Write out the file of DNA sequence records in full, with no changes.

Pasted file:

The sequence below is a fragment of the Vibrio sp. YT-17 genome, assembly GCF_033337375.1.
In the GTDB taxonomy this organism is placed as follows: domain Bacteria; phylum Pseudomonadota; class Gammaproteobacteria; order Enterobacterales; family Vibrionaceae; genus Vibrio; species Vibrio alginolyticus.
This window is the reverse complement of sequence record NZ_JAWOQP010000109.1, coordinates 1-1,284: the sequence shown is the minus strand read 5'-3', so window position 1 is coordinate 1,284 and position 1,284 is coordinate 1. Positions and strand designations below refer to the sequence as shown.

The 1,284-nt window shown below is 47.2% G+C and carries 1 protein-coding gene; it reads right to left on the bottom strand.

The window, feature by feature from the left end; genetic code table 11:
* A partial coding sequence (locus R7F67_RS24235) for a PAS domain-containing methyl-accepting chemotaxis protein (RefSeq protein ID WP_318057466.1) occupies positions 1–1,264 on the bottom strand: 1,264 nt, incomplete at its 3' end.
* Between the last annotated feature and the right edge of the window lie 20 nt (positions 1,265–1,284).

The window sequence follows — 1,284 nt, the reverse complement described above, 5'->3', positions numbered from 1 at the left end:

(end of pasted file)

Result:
The sequence below is a fragment of the Vibrio sp. YT-17 genome, assembly GCF_033337375.1.
In the GTDB taxonomy this organism is placed as follows: domain Bacteria; phylum Pseudomonadota; class Gammaproteobacteria; order Enterobacterales; family Vibrionaceae; genus Vibrio; species Vibrio alginolyticus.
This window is the reverse complement of sequence record NZ_JAWOQP010000109.1, coordinates 1-1,284: the sequence shown is the minus strand read 5'-3', so window position 1 is coordinate 1,284 and position 1,284 is coordinate 1. Positions and strand designations below refer to the sequence as shown.

The 1,284-nt window shown below is 47.2% G+C and carries 1 protein-coding gene; it reads right to left on the bottom strand.

The window, feature by feature from the left end; genetic code table 11:
* A partial coding sequence (locus R7F67_RS24235) for a PAS domain-containing methyl-accepting chemotaxis protein (RefSeq protein ID WP_318057466.1) occupies positions 1–1,264 on the bottom strand: 1,264 nt, incomplete at its 3' end.
* Between the last annotated feature and the right edge of the window lie 20 nt (positions 1,265–1,284).

The window sequence follows — 1,284 nt, the reverse complement described above, 5'->3', positions numbered from 1 at the left end: